“It is not important to see different places with the same eyes, as much as it is important to see the same places with different eyes.” Lucio Anneo Seneca
Try and ask to at least 5 people, even without knowing them: “Would you change something about your life? Would you change something about yourself?” What do you imagine you would receive as an answer?
Change fascinates everyone, only a few will answer with a blunt “no”. Wait another few moments before letting go your interlocutor on his way, and ask again: “When will you do it?” At that point the answers will be much more varied, between an “I don’t know…we’ll see” and a “When it’ll be the moment”, shielded behind a “It’s not up to me” and a “If only I was younger… had the time… had the money I’d do it.”
Let’s come to the point: to desire to change it’s not enough to change. Actually, not even deciding to change is enough to do it for real! The concept of change is much more complex than it seems and we know from experience that being able to transform a behavior or a situation implies much more energies and efforts than its simple intention. Let us try to examine in depth the subject to find some starting points for action, and to increase the awareness regarding what we can do to live fully the little and big changes inside our growing path.
Which change are we talking about?
If we stop to think about our life we discover that it’s all a change: our body changes continuously, other people, contexts, situations do the same, almost as if the change was the only constant thing in our existence. Change is really a pervasive and inevitable event of our life, “We are always changing… change is the norm. We can’t not change” (Hall e Duval, 2003). Given the constant of change as prerequisite, we can only describe this phenomenon that accompanies our existence, isolating criterions or variables that can help us to live it at best. Changes can distinguish themselves for dimension or complexity, however the most crucial factor for personal growth is control, or better, the perception of control of change.
Trying to reduce as much as possible, we can identify two types of change: occasional and intentional. The first one is a form of adaptive response, sometimes unaware, to the environment that, as we have written, changes constantly. On the occasional change in itself doesn’t necessary depend an aware growth of the person: in other words, we can even not notice that we are changing inside a situation that is in constant mutation. In this sense we speak of adaptive response.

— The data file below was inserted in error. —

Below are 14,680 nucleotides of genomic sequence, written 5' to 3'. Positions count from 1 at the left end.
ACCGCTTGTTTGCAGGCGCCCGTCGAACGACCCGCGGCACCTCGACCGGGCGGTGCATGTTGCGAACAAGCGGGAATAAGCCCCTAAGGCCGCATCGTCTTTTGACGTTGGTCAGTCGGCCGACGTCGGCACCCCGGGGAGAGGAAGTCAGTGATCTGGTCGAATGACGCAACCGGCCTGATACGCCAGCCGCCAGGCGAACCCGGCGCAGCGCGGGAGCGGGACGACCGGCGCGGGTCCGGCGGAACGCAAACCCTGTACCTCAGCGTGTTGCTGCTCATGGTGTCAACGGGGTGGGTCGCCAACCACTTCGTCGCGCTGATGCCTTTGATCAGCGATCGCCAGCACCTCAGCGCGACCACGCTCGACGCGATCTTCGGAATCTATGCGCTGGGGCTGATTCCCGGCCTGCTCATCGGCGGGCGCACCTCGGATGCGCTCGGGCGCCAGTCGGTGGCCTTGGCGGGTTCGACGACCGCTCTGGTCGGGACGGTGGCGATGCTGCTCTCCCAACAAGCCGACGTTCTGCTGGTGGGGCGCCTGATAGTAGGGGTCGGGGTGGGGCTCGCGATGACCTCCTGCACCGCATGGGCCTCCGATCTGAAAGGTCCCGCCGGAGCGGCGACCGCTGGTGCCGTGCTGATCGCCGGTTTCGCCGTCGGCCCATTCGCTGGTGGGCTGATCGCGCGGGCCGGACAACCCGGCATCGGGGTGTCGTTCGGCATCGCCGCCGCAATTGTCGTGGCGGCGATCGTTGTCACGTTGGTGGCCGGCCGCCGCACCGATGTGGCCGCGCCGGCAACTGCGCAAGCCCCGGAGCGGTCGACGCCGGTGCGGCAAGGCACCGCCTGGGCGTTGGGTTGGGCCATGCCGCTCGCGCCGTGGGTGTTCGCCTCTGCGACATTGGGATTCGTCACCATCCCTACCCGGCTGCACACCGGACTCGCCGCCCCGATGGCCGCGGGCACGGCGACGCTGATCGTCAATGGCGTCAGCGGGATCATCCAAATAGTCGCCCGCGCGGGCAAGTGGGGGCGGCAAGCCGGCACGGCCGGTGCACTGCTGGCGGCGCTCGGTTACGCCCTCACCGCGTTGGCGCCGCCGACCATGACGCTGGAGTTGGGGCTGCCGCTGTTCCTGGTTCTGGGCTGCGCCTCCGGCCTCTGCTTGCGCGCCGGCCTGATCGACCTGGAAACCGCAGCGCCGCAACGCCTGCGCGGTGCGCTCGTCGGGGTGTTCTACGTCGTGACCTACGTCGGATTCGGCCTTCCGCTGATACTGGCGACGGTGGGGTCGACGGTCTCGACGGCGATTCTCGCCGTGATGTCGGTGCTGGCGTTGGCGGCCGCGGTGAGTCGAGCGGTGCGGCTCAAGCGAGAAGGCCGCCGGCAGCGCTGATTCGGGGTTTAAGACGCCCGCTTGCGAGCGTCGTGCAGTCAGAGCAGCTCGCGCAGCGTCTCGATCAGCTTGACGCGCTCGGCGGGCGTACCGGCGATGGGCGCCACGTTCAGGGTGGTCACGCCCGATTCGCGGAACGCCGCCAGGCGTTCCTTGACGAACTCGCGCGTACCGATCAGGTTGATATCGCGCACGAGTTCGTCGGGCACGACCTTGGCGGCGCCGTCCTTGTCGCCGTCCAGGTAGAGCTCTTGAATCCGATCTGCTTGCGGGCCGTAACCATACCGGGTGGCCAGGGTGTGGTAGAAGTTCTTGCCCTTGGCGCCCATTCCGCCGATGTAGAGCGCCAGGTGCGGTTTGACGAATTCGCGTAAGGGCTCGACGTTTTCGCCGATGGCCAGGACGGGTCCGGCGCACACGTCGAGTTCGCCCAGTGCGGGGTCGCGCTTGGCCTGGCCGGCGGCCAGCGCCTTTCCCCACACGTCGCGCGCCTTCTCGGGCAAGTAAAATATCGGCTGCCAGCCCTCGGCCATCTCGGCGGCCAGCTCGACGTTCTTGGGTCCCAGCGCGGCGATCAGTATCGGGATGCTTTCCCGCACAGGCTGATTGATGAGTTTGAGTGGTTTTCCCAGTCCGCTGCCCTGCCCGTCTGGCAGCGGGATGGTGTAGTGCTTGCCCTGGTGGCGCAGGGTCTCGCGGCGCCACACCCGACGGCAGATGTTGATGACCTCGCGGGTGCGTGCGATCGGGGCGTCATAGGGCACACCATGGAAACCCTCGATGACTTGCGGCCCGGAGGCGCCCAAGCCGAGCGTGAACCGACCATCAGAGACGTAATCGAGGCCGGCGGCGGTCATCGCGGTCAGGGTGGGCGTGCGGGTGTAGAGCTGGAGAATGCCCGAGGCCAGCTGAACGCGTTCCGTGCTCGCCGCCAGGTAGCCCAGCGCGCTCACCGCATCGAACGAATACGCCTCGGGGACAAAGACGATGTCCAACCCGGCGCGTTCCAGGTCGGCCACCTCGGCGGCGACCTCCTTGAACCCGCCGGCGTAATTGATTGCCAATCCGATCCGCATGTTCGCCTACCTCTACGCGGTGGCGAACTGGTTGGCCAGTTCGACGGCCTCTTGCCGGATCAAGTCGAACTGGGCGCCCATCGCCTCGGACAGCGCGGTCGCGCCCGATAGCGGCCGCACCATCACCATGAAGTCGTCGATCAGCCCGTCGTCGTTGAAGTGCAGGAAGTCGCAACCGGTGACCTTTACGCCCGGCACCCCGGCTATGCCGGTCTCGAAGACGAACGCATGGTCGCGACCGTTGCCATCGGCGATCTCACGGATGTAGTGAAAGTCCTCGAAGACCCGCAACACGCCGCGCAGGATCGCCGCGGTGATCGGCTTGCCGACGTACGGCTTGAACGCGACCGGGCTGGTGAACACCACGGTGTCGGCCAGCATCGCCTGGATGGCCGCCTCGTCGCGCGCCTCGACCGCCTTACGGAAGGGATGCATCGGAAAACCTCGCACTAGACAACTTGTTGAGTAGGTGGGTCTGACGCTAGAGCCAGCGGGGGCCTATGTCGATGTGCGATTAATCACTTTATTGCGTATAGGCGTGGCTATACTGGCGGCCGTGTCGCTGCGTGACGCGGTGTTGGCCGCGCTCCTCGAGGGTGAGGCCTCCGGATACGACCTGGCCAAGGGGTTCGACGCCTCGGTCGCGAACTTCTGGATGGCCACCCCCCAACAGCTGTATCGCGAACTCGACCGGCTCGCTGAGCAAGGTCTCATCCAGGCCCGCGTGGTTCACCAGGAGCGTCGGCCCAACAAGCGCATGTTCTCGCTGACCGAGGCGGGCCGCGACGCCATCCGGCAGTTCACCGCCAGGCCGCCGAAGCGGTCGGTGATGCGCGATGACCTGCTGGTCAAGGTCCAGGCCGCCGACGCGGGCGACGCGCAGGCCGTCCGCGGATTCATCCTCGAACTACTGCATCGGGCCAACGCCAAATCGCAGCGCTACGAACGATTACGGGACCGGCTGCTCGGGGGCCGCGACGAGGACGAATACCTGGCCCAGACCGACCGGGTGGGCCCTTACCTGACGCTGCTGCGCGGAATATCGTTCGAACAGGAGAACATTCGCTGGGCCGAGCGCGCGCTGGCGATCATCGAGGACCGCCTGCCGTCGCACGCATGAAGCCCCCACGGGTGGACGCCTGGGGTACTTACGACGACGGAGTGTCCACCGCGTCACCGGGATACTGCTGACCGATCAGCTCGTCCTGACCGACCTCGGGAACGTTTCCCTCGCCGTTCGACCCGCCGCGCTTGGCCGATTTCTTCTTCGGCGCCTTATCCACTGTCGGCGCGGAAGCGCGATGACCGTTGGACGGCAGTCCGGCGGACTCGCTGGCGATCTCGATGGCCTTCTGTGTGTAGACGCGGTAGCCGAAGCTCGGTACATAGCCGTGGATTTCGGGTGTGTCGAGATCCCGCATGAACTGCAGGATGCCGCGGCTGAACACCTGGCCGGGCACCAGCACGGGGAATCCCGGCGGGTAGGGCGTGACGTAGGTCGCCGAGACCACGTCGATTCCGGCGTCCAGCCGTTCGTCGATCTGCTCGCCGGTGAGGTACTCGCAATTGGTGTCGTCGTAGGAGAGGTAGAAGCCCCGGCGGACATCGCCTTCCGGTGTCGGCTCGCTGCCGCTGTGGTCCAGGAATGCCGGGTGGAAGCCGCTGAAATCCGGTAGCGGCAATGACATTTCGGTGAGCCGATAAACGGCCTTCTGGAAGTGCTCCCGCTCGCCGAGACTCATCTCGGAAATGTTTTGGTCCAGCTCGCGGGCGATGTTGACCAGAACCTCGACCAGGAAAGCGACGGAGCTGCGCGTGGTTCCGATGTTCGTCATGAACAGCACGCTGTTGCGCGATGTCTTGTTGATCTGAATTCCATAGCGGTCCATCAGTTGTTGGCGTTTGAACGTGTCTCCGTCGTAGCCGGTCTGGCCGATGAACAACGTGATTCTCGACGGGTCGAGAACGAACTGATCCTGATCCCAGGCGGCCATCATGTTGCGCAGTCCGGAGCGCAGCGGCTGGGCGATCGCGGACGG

What happens when we realize that things are changing?
At this point two scenarios open, depending on how much responsibility we choose to take inside the change, on how much control we think we have. A first scenario brings us to think that this change doesn’t depend on us, though we will be inevitably affected by it: attributing the responsibility of the change to the outside, we try to resist it, and we strongly anchor to our vision of the world that, in fact, excludes it. James Rotter in 1966 has been the first to talk about “locus of control”, distinguishing people between those that position this psychological point of control outside or inside themselves. Inside a changing process, putting outside the point of control means to consider somebody else or something else responsible for its activation and management, by doing so the person develops a sense of frustration and powerlessness, living the change as an imposition to contrast or to which, in the end, passively submit to. Just like Nanetti (1999) observed “Those who entrust their happiness to misleading changes, in the magical certainty that every problem will be solved turning the page, or waiting for the change of others, are in fact feeding their own suffering”.